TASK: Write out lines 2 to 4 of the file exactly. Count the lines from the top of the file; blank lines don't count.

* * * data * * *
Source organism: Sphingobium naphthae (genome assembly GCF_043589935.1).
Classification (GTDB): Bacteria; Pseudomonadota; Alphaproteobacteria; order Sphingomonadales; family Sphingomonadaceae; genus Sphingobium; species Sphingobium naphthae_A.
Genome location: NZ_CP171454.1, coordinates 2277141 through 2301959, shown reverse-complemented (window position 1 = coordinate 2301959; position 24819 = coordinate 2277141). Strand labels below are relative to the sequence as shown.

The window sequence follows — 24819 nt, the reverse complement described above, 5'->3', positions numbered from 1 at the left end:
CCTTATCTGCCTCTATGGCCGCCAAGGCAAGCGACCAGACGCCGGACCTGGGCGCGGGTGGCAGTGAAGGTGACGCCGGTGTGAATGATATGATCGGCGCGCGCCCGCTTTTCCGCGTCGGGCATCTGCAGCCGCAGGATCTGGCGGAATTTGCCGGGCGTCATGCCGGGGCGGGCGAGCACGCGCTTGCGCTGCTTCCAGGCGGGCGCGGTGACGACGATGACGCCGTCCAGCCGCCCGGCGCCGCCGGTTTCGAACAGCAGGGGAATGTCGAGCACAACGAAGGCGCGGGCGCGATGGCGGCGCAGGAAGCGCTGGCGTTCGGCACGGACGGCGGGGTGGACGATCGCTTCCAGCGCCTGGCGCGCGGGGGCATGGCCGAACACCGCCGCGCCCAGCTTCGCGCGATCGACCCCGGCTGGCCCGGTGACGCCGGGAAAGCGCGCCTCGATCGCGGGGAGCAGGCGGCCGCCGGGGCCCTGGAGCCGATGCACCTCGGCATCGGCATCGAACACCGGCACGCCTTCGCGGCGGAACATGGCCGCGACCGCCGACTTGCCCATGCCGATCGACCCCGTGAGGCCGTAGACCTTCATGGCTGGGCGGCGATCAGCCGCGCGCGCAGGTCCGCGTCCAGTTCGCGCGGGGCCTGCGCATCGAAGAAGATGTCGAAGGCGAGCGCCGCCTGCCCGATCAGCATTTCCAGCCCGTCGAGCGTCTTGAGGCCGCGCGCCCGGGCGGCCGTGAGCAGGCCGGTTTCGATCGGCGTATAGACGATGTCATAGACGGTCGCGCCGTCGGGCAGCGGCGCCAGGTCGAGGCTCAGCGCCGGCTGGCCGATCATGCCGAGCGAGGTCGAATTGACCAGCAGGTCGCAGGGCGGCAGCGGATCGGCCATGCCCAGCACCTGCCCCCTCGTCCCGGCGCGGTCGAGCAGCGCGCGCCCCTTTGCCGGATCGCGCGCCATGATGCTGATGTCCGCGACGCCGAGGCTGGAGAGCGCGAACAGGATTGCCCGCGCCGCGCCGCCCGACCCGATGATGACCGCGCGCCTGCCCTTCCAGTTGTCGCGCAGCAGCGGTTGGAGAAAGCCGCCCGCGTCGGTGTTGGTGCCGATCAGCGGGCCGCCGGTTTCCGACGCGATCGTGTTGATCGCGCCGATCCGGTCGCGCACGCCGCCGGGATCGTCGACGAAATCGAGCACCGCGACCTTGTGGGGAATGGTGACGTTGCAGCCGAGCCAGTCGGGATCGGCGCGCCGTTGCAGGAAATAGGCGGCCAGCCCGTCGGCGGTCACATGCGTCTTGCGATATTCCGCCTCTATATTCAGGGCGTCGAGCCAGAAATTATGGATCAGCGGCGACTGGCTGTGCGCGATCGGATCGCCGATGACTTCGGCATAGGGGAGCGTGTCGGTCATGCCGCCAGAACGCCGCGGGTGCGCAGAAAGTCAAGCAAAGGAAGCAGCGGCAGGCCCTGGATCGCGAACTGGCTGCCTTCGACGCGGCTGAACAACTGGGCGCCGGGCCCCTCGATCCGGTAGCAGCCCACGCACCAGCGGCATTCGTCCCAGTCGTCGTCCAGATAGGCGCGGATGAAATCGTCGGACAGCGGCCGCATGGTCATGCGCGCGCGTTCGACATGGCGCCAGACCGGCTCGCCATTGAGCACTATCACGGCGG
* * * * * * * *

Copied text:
Classification (GTDB): Bacteria; Pseudomonadota; Alphaproteobacteria; order Sphingomonadales; family Sphingomonadaceae; genus Sphingobium; species Sphingobium naphthae_A.
Genome location: NZ_CP171454.1, coordinates 2277141 through 2301959, shown reverse-complemented (window position 1 = coordinate 2301959; position 24819 = coordinate 2277141). Strand labels below are relative to the sequence as shown.

The window sequence follows — 24819 nt, the reverse complement described above, 5'->3', positions numbered from 1 at the left end: